Emil Guillermo: After Trump declares national emergency–my Rx: Ken Jeong

Image for Emil Guillermo: After Trump declares national emergency--my Rx: Ken Jeong

Heading into the Presidents’ Day Weekend, there’s nothing to celebrate.

Unless constitutional crises are your cue to party down.

Given all that, boy, could we use a laugh. Enter Ken Jeong a/k/a Leslie Chow, Dr. Ken, hardest working ex-HMO doc turned comedian with his new Netflix special.

But first…. We’ve got a president who doesn’t know how funny he’s being.

Trump has desperately created a fake crisis, declaring a national emergency in order to suit his political needs. He promised a wall, so he continues to lie and exaggerate the seriousness of the problems along the southern border. Instead of facts, he panders to his base and parades sobbing “Angel Moms,” who have lost sons and daughters at the hands of undocumented criminals.

Sure, it’s sad. But as I mentioned in a previous column where are the “Angel Asians,” the families of the victims of the Seaport Buffet triple-murder, hatchet job in Brooklyn? Far more brutal and despicable, it’s a hate crime whose perp is a white immigrant from Estonia.

What about us, Mr. President?

The fact is, there is no emergency on the southern border.

Trump’s like a fireman with his hose unfurled and no fire to put out. But since he’s rolled it all out, he feels compelled to shoot water on something.

How about the Constitution? In his mind, it could use some watering down.

And that’s the real emergency: A bona-fide constitutional crisis.

Francis Boyle, professor of international law at the University of Illinois College of Law, cites three sections: (1) Article 1, Section 7 of the U.S. Constitution: “All Bills for raising Revenue shall originate in the House of Representatives…,” (2) Article 1, Section 8 of the Constitution: “No Money shall be drawn from the Treasury, but in Consequence of Appropriations made by Law…,” and (3) the Federal Anti-Deficiency Statute.”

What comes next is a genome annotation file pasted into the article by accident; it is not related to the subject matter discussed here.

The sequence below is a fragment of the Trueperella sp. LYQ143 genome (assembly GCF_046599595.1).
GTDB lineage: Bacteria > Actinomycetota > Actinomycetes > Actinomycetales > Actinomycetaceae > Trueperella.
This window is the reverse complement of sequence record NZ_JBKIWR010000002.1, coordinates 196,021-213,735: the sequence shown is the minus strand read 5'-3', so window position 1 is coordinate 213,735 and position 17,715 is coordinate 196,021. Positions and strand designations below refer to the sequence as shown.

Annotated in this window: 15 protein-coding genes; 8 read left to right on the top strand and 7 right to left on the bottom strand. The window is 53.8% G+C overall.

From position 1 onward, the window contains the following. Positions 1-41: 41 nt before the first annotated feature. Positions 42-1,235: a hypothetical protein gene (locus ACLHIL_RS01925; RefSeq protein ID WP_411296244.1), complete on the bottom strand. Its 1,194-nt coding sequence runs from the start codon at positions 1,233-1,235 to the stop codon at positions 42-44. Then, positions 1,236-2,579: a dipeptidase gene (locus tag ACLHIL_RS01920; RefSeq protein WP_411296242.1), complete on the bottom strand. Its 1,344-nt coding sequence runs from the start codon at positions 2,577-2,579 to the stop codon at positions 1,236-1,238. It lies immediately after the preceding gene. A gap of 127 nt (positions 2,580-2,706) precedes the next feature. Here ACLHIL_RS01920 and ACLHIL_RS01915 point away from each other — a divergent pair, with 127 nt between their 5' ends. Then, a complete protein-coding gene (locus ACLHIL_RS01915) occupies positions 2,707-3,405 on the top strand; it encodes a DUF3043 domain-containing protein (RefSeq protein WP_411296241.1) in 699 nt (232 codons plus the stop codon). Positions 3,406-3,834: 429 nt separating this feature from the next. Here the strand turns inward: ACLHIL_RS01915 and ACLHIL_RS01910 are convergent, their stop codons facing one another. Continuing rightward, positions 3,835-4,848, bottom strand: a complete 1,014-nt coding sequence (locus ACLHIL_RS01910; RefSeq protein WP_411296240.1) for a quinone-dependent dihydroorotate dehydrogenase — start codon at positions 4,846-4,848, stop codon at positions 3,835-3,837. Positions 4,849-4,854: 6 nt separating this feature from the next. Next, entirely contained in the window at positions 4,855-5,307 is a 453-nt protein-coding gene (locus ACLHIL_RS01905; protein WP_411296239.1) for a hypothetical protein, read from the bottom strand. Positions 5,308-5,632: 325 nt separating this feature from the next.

These provisions could be the cornerstone for a Bill of Impeachment.

“This should be initiated immediately, “ Boyle told the Institute for Public Accuracy. “All you need is one brave member of the U.S. House of Representatives to meaningfully assert that body’s Power of the Purse.” He added that overriding legislative power is “illegitimate and dangerous and subverts a fundamental premise of the Constitution.”

That’s how serious we should take the declaration of the fake national emergency. It was a way around another Trump dilemma–how to explain away agreeing to a compromise that gave him less border wall money, but prevented another government shutdown. The emergency declaration allows him to get his border wall money by taking already appropriated money from the military budget, something that actually could cause a national security concern.

Put it all together and it’s a patchwork Trump “victory.”

All he had to do was lie a little bit and trample on the Constitution.

That’s not what we do in a democracy.

Pelosi and Schumer are livid. Neither is gung-ho on impeachment. But there’s a clear pathway, and it has nothing to do with Russia or Mueller. It has to do with a president who thinks he’s above it all ignoring Congress’ power of the purse.

Is there one brave legislator out there willing to challenge a president whose actions defy the basic principles of our Constitution?